MDs with foreign degrees seen as threat by local graduates

Officials say some new candidates cannot even pass a cannula


Umer Farooq July 23, 2016
PHOTO: AFP

PESHAWAR: The ministry of health has announced the selection of 1,066 doctors as medical officers and 219 of them will be candidates who obtained degrees from foreign lands including Afghanistan, China, Russia and Latin America.

The candidates were selected for the jobs after the Pakistan Medical and Dental Council (PMDC) registered the candidates and recognised their degrees, allowing them to practise and apply for the jobs whenever advertised.

The selection, according to health officials, has irked students with local degrees. They say parents have invested a huge amount of money in their studies.

“If I had the authority to register doctors, I would have preferred those who have studied in Pakistan as a doctorate in medicine (MD) cannot be compared to the degrees we issue here,” a senior health official, who is also a doctor, told The Express Tribune.

Some 219 MD degree holders from other countries have been selected for the medical officer’s post, according to documents available with The Express Tribune. The documents, which were earlier made public on the K-P health department’s website, said degrees of around 90 MDs could not be traced to any country since the origin has not been mentioned.

It said 57 people obtained their MD degrees from China, 49 from Russia, 12 from Afghanistan, six from Latin America, two from Ukraine and one each from Romania, Georgia and Cuba.

It also stated that 104 of the 227 doctors had MD degrees and were selected on open merit from across the province and Fata. At least nine out of 151 people with MD degrees were selected from Zone-I (the tribal areas) and 29 out of 152 persons were selected from Zone-II (Peshawar, Charsadda, Nowshera, Mardan and Swabi).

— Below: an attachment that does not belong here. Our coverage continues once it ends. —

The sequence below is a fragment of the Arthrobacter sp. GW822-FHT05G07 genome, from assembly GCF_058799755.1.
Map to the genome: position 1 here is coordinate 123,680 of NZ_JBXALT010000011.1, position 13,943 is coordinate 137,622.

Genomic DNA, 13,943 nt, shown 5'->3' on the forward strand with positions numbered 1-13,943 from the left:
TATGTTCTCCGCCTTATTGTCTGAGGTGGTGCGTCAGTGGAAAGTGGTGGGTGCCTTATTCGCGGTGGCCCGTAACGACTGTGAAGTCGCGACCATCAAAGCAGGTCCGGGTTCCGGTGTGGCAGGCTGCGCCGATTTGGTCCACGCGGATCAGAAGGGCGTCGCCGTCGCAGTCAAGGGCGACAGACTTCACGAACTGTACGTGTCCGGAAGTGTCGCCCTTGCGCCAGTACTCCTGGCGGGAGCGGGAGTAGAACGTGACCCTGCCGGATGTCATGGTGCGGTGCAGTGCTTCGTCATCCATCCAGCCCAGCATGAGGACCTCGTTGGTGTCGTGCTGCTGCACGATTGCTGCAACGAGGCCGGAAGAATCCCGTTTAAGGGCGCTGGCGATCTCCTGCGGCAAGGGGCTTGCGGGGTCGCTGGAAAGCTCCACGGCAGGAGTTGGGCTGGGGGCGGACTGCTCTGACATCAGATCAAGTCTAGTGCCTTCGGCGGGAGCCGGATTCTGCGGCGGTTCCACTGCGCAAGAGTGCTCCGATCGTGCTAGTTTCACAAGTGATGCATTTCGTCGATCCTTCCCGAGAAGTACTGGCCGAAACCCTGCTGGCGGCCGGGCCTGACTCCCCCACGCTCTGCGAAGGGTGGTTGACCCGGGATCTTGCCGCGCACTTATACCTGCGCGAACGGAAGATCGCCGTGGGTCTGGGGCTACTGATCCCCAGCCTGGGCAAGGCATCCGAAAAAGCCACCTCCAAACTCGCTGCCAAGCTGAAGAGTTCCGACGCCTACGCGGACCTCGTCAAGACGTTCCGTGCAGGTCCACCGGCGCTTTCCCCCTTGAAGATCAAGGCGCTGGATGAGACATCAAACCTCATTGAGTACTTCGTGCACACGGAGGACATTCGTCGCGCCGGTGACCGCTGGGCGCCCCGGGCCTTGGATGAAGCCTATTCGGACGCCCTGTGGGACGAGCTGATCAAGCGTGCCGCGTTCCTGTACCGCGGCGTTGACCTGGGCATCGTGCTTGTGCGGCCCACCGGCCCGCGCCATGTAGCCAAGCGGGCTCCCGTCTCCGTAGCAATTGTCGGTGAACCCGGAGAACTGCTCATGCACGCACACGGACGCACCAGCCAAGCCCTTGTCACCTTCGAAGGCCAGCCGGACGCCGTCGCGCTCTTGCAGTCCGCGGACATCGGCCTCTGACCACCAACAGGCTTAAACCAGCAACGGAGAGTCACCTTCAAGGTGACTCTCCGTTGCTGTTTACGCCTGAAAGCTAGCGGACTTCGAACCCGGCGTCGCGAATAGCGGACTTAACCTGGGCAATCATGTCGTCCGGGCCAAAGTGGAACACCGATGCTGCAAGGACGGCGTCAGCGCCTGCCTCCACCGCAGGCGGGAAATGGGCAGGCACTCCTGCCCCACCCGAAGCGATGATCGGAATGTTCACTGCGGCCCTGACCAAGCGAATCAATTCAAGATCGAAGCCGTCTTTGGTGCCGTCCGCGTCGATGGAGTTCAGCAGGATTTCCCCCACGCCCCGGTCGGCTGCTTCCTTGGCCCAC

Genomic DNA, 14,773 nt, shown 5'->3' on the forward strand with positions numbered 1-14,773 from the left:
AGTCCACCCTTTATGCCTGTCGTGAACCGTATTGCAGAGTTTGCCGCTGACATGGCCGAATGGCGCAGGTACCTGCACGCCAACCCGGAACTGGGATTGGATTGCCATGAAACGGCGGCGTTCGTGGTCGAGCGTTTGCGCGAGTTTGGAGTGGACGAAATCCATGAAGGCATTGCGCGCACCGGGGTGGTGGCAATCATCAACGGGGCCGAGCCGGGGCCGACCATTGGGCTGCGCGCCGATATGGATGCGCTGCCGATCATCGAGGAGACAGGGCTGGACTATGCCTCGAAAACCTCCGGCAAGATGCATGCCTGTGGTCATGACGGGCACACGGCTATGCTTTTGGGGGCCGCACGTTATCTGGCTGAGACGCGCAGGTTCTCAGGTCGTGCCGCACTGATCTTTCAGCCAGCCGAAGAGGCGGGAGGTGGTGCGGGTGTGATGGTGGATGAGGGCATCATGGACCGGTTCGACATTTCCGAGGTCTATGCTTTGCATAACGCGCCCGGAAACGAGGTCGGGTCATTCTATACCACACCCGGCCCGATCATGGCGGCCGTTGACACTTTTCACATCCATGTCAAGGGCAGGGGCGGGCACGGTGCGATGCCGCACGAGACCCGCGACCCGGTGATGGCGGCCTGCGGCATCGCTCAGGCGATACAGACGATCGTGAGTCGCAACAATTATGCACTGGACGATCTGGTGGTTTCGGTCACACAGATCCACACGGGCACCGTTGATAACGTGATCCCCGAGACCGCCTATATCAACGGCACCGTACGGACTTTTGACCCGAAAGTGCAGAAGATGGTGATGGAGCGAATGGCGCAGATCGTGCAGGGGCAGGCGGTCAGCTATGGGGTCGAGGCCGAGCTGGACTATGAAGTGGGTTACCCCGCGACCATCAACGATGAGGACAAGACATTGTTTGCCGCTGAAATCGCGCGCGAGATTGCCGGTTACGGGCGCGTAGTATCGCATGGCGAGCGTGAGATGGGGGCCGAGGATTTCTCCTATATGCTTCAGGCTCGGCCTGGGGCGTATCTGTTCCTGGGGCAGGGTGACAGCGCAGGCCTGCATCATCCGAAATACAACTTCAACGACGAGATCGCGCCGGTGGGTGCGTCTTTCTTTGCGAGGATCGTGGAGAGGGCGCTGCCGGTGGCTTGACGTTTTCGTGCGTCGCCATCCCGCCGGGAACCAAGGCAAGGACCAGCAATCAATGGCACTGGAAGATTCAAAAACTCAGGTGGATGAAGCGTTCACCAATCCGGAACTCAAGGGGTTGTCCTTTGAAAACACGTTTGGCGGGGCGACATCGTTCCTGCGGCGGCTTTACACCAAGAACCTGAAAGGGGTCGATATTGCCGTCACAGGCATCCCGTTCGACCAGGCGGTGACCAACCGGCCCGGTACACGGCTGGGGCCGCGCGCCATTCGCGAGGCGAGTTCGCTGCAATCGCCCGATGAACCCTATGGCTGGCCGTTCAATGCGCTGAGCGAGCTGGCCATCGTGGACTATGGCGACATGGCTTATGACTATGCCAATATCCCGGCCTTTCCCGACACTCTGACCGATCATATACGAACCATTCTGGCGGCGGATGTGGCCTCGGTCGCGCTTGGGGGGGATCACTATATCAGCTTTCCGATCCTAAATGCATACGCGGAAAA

The document read seven out of 152 candidates with MD degrees were selected from Zone (III) comprising districts Swat, Dir Lower, Buner, Malakand and Battagram.

Another issue which caused concern was the huge number of candidates selected for medical officer posts who were born between 1971 and 1979. Jamal Shah, a resident of Frontier Region Peshawar, was born in 1963, but officials said that he was granted an age relaxation after following official procedures.

A number of officials were contacted for an official version, but all refused to comment. However, some did say that those with MD degrees could not even pass a cannula. “All this happened after PMDC registered them (the MDs) and if you are allowed to treat patients, you can be hired for a job,” an official said. “You cannot compare even a third division graduate of the Khyber Medical College with an experienced MD.’

When asked, Deputy Secretary Health Motasim told The Express Tribune that the matter was indeed a controversy, but the department has to follow rules since the MDs were recognised. Going against these rules could lead to a legal battle, he said. “Once their degrees are recognised, they are allowed to do jobs and cannot be refused,” the deputy secretary concluded.

Published in The Express Tribune, July 23rd, 2016.

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